Windy today ahead of a relatively weak system. Snow should begin later this evening in the Wasatch as the front passes through but should end quickly. A second, colder period of snow is likely for late Tuesday into Tuesday night. Interesting possibilities in the long range.
Our system is currently dropping down off the California coast to our west, very similar to the system last week:
You can see the strong southerly flow over Utah right now in advance of the cold front. That will create very strong winds today. Eventually the cold front will reach us this evening, but it looks like it won’t be overly moist. The system is also splitting again, which doesn’t help our cause. Snow levels will fall quickly down to bench or even valley floor levels late tonight and the mountains will see a quick 2-4″ inches of snow with a trace possible in the valleys.
Tomorrow we should have a break. Then the cold core, which you can currently see off the PNW coast, will move over the area on Tuesday evening into Tuesday night. That should kick up some instability showers, combined with orographics and maybe a bit of lake enhancement. The hope is that we see an additional few inches from that part of the storm. Overall, it’s certainly nothing major. Probably 3-6″ for most high mountains with perhaps 5-10″ in the Cottonwoods. The hope is still that the lake will help surprise us… but I’m not confident enough to put that in the forecast.
By late Wednesday, we clear out and see an extended break in the weather as the storm track retreats to the north.
I’m really looking at the long range with great interest lately. Until today, it hasn’t really shown up in the operational models, only the ensembles, so I’ve been biting my tongue a bit. But now, I’m seeing an enticing pattern showing up at the tail end of the 10-day operational runs as well. The GFS and Euro operational and ensemble means currently show that after a break later this week into the weekend, we should start to see a deeper trough over the entire western U.S. next week. Here is a look at the forecasted pattern on 11/16, one week from today:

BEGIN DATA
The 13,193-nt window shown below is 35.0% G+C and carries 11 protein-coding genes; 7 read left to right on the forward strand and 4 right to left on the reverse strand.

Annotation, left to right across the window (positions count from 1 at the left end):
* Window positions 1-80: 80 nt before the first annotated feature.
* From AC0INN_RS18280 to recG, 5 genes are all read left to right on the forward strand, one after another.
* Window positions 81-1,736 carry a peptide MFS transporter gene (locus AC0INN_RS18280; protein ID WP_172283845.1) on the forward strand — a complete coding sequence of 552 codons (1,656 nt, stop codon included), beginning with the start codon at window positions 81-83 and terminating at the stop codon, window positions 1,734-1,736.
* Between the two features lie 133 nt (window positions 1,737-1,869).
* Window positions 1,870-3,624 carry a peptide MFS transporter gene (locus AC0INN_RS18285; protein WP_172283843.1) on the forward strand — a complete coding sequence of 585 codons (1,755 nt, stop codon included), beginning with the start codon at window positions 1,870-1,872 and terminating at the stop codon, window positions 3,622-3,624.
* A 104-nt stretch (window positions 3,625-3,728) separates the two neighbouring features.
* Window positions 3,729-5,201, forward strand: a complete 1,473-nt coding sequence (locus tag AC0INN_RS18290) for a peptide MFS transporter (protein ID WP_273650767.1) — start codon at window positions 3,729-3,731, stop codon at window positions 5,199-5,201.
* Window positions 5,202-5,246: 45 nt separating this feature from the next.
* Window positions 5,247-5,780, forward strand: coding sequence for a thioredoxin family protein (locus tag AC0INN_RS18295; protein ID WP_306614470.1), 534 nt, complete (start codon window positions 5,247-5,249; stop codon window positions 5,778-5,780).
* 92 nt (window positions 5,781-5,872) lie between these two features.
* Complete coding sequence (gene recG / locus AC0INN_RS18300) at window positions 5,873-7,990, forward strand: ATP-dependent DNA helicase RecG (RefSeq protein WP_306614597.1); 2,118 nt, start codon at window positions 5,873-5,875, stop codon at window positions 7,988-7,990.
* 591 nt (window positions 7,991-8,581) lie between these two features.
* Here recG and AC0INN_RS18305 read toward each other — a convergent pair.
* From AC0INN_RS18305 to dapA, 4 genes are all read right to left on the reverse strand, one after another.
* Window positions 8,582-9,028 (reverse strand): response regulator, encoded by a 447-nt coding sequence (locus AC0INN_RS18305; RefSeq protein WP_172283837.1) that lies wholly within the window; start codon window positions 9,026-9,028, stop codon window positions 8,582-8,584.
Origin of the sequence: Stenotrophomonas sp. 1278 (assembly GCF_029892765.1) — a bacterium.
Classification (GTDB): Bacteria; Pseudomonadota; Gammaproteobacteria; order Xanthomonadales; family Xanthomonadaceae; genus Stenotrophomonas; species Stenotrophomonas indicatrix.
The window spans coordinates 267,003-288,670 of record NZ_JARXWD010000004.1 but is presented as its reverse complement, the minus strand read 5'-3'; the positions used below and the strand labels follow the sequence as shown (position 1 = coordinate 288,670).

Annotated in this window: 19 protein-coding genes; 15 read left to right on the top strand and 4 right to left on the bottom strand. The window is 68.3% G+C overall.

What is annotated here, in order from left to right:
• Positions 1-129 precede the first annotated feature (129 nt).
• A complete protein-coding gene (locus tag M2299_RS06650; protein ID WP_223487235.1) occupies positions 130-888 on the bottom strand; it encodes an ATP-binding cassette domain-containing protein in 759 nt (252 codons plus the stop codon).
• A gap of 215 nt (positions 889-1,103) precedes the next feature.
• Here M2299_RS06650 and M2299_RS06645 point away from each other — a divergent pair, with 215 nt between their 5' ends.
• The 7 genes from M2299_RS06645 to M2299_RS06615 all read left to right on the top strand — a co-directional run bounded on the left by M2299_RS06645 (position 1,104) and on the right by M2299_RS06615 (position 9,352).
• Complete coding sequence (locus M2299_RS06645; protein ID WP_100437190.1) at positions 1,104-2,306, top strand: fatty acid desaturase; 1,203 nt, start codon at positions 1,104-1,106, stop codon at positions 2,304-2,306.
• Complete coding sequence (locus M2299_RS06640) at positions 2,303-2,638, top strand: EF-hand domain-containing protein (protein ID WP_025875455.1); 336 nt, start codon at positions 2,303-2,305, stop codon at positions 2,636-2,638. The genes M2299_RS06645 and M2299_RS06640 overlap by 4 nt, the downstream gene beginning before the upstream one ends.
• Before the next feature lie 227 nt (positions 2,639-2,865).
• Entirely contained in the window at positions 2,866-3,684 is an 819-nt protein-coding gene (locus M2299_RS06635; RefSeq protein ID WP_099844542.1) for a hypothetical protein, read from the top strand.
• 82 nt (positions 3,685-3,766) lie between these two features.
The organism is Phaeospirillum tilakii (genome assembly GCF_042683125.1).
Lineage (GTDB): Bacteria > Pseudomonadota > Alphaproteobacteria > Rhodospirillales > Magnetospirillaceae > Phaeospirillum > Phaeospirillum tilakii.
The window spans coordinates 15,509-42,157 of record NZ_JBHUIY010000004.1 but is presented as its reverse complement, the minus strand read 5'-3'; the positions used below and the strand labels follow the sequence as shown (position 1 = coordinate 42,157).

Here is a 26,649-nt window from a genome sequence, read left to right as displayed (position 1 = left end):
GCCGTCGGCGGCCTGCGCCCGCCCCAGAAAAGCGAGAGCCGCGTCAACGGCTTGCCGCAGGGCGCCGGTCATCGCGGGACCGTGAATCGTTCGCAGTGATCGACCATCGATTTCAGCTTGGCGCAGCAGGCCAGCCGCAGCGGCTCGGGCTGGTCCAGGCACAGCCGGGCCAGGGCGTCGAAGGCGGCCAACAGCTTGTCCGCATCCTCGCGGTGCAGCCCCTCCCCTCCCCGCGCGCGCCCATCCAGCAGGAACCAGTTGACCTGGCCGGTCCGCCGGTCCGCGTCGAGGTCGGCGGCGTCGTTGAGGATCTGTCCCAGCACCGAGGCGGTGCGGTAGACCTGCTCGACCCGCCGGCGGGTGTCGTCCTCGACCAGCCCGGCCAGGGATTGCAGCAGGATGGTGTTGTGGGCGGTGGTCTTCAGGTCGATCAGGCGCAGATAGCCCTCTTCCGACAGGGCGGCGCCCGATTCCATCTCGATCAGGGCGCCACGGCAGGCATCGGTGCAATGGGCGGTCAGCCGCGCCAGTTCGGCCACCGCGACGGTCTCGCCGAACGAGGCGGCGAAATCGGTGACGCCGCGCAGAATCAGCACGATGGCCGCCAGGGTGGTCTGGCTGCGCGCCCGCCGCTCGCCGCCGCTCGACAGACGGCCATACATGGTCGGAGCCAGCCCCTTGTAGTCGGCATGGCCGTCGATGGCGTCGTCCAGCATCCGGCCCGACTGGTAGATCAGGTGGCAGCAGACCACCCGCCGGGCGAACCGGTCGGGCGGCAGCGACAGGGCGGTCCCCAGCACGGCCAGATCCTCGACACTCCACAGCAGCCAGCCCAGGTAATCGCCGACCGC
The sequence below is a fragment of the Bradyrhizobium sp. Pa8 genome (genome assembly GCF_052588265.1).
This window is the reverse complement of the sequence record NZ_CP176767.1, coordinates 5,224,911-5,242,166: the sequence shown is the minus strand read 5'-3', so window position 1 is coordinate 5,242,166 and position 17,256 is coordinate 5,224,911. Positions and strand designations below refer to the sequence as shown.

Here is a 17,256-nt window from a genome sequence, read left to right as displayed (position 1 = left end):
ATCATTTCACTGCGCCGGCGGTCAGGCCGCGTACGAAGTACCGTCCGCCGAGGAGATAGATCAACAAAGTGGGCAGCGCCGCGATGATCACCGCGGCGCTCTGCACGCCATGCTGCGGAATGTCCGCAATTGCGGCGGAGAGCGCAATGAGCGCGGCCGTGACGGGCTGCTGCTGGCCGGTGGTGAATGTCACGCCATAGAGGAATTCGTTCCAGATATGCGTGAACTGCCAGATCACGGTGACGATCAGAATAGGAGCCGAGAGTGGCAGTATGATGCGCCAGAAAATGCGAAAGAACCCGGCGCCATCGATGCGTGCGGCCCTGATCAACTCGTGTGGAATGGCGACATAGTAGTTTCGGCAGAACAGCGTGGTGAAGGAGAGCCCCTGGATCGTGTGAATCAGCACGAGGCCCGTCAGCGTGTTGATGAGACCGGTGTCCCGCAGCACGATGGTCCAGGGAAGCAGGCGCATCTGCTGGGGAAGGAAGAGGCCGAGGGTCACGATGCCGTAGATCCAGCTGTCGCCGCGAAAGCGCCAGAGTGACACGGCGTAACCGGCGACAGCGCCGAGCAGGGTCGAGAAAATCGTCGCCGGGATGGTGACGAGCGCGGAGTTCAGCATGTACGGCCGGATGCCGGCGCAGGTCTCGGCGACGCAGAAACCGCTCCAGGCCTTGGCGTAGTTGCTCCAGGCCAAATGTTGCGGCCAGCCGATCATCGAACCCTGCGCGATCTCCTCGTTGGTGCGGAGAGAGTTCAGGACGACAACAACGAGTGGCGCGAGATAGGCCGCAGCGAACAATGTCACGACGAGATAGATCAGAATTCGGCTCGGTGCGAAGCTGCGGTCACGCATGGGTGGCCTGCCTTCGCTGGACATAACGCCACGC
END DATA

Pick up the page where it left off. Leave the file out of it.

I highlighted Utah on the right hand side for your convenience. Essentially, what we are looking at is Utah staring down the gun barrel of 3 strong, classic Gulf of Alaska lows. This is the type of pattern that can potentially bring a lot of snow to the region. Right now the models show one weak system breaking through early next week with potentially stronger system later next week. As always, this should be treated as conjecture at this point. It’s encouraging to see this pattern, but most of the storms are still 7-13 days away, and we all lived through last year, which means that skepticism in the long range is our middle name. Plenty of time for models to decided that we haven’t shown enough respect to Ullr. Just something for us to watch and see how it develops….
First look at the snowpack of the season! It might seem silly to look at snowpack this early — that’s because it is! Still I wanted to show where we stand:
The three lines on this graph are this year (blue), which you can see in bottom left hand corner. Last week’s storm just barely got us off the floor. Purple line is the median snowpack, you can see we are already running at only 36% of median. Of course, this time of year, one good storm would put us above median, so don’t panic just yet. But it does show that we are off to a relatively slow start so far. Finally, the green line is the 2004-2005 season. It is the recent gold-standard for quick starts to a season. How good was it? Well, as you can see, by Halloween we had over 13″ of SWE. That means that if it didn’t snow from Halloween to New Year’s Day, we would have still been above the median on Jan. 1! Mammoth Mountain in Cali opened around Oct. 20th that year and a buddy and I drove down there just after the opening. 85″ base. Empty mountain. Great powder. Best October ski day of my life! If I’m not mistaken, several Utah resorts were also open by Halloween that year as well. It didn’t happen this year, of course, but hopefully if these storms next week work out, we can make some rapid progress on getting skiable terrain in the Wasatch. Stay tuned…
Addendum: Just checked weekly ENSO update and El Nino is now at +2.8C in the 3.4 region, which ties 1997 as the strongest El Nino on record! Impressive stuff… We’ll see what effects it has on our weather. For Californians, it might be too much of a good thing. Land slides, flooding possible based on historical evidence… Better buy your ponchos.